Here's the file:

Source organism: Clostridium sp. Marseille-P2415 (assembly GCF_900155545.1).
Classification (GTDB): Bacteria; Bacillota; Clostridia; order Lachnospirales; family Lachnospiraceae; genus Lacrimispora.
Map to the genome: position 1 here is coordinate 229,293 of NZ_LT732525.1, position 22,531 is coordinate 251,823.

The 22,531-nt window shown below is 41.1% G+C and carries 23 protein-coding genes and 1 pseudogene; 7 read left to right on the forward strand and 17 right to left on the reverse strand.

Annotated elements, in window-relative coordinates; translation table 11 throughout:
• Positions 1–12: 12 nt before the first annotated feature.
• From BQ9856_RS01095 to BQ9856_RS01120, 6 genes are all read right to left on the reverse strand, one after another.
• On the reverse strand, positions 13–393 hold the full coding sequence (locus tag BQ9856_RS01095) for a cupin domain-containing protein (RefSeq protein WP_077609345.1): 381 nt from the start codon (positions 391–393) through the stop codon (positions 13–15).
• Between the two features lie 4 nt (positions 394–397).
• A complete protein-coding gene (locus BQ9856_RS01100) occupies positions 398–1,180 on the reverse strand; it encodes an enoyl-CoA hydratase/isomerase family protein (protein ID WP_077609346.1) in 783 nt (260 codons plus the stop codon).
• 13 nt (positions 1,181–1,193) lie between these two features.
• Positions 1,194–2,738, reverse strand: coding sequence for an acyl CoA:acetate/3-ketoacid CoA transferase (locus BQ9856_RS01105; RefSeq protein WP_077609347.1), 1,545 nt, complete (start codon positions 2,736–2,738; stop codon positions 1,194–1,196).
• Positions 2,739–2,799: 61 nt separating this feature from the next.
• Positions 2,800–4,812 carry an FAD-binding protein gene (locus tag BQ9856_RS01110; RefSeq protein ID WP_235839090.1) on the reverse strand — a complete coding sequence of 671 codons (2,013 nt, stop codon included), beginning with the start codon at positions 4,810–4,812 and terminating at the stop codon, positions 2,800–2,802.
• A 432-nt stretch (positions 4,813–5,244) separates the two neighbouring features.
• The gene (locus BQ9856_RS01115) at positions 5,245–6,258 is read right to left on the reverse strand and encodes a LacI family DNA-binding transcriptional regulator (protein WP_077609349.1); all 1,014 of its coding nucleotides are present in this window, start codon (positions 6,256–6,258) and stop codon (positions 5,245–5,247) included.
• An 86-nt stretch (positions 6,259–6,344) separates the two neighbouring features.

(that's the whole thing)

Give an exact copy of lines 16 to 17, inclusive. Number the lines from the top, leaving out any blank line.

• The gene (locus BQ9856_RS01115) at positions 5,245–6,258 is read right to left on the reverse strand and encodes a LacI family DNA-binding transcriptional regulator (protein WP_077609349.1); all 1,014 of its coding nucleotides are present in this window, start codon (positions 6,256–6,258) and stop codon (positions 5,245–5,247) included.
• An 86-nt stretch (positions 6,259–6,344) separates the two neighbouring features.